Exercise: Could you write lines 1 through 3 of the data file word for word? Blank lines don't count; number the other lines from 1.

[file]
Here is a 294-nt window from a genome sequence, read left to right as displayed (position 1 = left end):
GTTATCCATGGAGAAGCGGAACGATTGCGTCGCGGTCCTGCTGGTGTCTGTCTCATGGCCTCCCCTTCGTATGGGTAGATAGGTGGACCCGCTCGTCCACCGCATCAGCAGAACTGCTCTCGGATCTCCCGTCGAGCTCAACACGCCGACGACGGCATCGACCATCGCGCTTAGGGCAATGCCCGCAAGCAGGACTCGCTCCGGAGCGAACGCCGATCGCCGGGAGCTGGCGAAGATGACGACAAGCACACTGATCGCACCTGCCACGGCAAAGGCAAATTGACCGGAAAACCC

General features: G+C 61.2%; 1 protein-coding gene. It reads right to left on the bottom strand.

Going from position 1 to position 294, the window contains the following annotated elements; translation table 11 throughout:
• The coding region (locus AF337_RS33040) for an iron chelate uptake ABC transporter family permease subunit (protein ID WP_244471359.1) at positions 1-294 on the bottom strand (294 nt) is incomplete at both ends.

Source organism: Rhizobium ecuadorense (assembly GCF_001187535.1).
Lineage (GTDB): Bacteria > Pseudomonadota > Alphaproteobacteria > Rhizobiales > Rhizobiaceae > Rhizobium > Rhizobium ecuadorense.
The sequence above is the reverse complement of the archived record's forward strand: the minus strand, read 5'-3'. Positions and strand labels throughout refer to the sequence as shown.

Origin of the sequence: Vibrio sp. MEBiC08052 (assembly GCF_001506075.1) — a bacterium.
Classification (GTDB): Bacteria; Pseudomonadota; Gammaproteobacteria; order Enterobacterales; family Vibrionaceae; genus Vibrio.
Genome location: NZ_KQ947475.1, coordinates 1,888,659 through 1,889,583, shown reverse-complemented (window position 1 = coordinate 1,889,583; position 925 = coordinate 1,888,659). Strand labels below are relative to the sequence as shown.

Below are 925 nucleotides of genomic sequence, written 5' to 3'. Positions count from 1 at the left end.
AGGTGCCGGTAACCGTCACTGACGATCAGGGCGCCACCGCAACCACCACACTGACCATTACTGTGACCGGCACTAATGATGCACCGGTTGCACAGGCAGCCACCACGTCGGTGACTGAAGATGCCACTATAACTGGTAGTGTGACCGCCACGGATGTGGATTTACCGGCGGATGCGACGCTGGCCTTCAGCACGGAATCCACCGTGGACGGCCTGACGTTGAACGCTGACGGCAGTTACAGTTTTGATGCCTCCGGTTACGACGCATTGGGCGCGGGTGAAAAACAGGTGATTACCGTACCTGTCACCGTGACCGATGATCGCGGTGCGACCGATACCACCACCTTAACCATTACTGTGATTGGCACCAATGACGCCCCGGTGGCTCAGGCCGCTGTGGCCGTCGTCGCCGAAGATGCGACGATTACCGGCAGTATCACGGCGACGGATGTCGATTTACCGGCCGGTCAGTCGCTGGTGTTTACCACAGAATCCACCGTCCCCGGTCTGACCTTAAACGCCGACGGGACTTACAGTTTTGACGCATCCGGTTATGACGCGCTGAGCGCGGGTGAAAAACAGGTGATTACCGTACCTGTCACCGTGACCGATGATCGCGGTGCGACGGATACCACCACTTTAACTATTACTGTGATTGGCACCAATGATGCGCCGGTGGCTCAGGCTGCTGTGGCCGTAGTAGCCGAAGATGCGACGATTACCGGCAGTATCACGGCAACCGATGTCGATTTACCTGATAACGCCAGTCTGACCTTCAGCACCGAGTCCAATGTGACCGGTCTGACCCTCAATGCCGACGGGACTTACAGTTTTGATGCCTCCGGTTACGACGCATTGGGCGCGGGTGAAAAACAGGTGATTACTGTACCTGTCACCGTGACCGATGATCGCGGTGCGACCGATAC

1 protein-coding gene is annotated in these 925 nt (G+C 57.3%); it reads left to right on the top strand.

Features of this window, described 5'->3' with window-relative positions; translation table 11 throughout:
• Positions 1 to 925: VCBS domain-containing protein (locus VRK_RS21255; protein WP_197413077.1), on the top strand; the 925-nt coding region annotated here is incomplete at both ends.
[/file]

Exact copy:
Here is a 294-nt window from a genome sequence, read left to right as displayed (position 1 = left end):
GTTATCCATGGAGAAGCGGAACGATTGCGTCGCGGTCCTGCTGGTGTCTGTCTCATGGCCTCCCCTTCGTATGGGTAGATAGGTGGACCCGCTCGTCCACCGCATCAGCAGAACTGCTCTCGGATCTCCCGTCGAGCTCAACACGCCGACGACGGCATCGACCATCGCGCTTAGGGCAATGCCCGCAAGCAGGACTCGCTCCGGAGCGAACGCCGATCGCCGGGAGCTGGCGAAGATGACGACAAGCACACTGATCGCACCTGCCACGGCAAAGGCAAATTGACCGGAAAACCC

General features: G+C 61.2%; 1 protein-coding gene. It reads right to left on the bottom strand.